6.2Regarding the Committee’s material competence, the authors point out that by ratifying the Covenant and the Optional Protocol, which entered into force for the State party on 12 December 1989 — prior to the events that led to this communication — the State party has recognized the competence of the Committee to receive and consider communications from individuals subject to its jurisdiction who claim to be victims of a violation by the State Party of a right set forth in the Covenant. This competence, which is general in nature, is not subject to the State party’s discretion. In particular, it is not up to the Government of the State party to decide whether or not it is appropriate for a specific situation to be referred to the Committee. Rather, that decision is to be made by the Committee when it decides on its material competence by determining whether the alleged events constitute a violation of the rights protected under the Covenant. Likewise, the Algerian Government’s adoption of domestic administrative and legislative measures to deal with the victims of the “national tragedy” cannot be invoked at the admissibility stage to prohibit individuals subject to the Committee’s jurisdiction from exercising their right under article 5 of the Optional Protocol. Even if such measures might affect the resolution of the dispute, they must be analysed with regard to the merits of the case rather than its admissibility. The authors also emphasize that the State party’s arguments are surprising in the case at hand, because, as the Committee has already pointed out, the legislative measures adopted are themselves in violation of the rights protected under the Covenant.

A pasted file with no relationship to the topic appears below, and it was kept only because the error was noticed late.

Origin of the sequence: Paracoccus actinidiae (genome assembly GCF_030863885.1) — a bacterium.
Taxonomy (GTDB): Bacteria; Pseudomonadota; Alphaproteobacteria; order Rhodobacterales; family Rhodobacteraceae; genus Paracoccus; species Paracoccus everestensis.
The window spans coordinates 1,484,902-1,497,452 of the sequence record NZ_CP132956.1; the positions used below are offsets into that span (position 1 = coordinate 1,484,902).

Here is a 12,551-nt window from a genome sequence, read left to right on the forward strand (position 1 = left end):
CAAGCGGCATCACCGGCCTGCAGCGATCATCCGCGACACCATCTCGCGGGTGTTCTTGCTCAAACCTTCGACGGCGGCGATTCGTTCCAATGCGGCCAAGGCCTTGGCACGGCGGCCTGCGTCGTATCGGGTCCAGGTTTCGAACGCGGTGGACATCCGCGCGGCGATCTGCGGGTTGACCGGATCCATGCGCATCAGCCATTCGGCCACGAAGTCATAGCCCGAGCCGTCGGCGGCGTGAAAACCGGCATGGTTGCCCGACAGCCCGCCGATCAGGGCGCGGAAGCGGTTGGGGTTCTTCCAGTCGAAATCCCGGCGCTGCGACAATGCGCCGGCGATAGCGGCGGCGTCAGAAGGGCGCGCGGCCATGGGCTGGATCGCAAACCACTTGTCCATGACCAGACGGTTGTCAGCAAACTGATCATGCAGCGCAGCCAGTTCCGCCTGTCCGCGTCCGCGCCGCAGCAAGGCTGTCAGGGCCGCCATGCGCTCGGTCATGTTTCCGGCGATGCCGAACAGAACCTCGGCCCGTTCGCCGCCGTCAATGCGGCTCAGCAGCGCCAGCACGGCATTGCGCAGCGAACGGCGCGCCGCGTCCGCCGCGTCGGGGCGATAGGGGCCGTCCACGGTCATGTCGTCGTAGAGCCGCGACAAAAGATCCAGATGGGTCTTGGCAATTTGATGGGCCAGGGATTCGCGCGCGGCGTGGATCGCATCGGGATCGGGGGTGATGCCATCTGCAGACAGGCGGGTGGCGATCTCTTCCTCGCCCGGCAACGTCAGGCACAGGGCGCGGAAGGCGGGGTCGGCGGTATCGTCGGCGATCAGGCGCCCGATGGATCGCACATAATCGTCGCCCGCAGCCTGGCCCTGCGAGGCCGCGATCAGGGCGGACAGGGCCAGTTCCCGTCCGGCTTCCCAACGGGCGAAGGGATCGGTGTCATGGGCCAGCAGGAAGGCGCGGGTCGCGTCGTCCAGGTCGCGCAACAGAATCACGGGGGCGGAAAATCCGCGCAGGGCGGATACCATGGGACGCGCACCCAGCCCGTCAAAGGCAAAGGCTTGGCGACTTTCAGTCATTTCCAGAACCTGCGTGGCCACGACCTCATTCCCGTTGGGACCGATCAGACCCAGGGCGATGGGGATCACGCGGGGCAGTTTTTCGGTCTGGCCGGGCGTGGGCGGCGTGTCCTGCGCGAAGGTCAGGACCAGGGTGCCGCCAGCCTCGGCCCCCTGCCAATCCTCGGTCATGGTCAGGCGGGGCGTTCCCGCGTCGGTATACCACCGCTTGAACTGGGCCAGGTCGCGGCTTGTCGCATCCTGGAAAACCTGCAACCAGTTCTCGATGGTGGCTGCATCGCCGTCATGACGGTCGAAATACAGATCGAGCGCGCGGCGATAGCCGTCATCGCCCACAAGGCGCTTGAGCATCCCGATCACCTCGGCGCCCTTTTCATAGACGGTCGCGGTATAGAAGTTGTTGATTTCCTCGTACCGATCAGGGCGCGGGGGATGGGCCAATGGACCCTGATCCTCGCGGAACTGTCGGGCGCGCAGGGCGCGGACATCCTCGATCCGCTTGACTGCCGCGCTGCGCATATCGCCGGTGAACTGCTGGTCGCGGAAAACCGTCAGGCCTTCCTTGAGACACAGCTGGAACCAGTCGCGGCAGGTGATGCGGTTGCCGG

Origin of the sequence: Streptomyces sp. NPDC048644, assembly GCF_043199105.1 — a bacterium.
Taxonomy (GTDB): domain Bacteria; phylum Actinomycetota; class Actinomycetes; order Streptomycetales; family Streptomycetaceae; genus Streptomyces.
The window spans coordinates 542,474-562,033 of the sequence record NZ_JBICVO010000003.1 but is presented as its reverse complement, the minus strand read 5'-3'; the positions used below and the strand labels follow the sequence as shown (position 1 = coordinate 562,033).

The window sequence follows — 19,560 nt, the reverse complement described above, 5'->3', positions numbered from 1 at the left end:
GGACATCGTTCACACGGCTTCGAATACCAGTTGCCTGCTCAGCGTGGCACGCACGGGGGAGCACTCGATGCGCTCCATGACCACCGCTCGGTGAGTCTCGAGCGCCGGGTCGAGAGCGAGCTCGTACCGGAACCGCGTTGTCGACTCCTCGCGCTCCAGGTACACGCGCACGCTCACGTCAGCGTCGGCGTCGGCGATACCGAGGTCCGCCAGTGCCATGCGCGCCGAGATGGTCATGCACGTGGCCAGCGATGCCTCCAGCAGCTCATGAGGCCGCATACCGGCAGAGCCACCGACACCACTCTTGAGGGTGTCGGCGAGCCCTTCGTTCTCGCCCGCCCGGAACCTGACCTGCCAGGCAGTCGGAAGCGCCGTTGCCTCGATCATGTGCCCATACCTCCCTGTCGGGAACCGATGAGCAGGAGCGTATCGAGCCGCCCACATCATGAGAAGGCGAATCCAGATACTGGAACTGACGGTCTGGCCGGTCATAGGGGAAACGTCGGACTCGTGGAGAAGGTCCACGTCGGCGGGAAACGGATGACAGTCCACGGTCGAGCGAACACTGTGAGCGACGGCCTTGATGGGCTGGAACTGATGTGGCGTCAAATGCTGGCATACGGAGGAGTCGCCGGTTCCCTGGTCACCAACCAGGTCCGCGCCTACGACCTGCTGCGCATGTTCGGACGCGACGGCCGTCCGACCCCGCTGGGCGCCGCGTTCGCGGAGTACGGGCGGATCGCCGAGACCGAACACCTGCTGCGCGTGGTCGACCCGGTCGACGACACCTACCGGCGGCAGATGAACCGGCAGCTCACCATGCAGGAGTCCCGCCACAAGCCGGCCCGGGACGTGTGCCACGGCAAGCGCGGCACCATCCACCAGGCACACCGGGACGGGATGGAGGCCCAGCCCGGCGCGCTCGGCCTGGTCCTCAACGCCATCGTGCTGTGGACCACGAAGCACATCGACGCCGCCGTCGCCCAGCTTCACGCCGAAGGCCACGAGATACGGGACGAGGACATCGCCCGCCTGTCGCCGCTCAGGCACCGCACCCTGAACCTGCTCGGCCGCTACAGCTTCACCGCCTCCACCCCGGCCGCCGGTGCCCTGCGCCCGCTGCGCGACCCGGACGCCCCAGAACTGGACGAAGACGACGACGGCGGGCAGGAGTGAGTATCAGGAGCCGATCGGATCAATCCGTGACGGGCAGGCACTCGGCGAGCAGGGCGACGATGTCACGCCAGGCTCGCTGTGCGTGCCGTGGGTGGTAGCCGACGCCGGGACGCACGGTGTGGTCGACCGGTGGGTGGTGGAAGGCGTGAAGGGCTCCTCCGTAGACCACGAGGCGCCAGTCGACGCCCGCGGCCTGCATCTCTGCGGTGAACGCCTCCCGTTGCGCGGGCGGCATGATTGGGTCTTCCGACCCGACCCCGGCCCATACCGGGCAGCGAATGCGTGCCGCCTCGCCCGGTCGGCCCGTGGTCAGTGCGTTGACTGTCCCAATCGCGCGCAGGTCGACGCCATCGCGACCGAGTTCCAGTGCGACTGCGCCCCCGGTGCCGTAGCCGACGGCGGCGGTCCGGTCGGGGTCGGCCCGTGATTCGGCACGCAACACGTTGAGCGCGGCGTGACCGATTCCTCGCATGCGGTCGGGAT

6.3The authors recall that the declaration of a state of emergency by Algeria on 9 February 1992 does not in any way affect the right of individuals to submit individual communications to the Committee. Article 4 of the Covenant stipulates that only certain provisions of the Covenant may be derogated under a public emergency, which thus does not affect the exercise of the rights set out in the Optional Protocol. The authors thus consider that the State party’s observations on the appropriateness of the communication do not constitute a valid ground for it to be declared inadmissible.